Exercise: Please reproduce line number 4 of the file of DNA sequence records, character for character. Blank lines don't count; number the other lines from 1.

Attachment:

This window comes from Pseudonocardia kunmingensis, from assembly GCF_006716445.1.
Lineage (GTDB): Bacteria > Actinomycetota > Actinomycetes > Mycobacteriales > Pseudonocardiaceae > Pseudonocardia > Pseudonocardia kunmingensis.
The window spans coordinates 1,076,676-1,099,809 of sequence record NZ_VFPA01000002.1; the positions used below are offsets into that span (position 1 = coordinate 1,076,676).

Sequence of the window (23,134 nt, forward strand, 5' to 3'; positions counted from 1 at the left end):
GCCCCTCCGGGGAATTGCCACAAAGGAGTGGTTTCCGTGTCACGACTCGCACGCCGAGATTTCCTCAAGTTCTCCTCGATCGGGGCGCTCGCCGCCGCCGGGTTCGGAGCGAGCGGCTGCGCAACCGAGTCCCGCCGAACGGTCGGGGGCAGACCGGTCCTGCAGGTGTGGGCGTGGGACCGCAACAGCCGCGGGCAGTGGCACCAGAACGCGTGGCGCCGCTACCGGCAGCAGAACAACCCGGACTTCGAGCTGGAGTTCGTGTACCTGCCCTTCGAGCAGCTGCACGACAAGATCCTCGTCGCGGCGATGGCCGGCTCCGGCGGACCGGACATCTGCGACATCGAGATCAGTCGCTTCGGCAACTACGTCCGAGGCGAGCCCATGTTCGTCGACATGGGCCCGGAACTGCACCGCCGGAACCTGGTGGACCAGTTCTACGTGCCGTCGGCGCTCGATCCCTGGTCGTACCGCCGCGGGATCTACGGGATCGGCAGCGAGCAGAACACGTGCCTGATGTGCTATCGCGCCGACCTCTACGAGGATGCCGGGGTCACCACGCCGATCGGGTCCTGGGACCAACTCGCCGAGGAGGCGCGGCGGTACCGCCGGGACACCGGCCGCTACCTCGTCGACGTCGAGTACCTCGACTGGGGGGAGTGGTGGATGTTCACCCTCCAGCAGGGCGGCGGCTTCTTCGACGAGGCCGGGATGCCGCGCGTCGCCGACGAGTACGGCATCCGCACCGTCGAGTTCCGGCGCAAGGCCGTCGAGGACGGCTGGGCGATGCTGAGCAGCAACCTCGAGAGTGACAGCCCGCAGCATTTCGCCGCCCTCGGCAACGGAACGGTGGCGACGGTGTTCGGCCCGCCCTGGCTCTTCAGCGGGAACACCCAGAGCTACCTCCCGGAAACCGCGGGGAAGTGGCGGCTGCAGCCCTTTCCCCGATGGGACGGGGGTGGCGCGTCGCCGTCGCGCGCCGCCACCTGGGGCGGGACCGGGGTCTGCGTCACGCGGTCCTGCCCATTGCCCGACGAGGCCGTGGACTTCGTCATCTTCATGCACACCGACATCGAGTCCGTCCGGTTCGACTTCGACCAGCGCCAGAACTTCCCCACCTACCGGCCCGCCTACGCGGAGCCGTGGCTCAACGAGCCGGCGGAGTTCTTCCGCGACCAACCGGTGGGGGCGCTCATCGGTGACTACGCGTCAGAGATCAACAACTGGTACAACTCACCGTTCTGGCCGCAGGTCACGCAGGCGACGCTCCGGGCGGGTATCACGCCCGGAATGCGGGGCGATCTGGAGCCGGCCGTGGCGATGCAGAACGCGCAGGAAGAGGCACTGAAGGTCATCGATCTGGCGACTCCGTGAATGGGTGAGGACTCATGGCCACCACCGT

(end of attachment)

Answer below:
Sequence of the window (23,134 nt, forward strand, 5' to 3'; positions counted from 1 at the left end):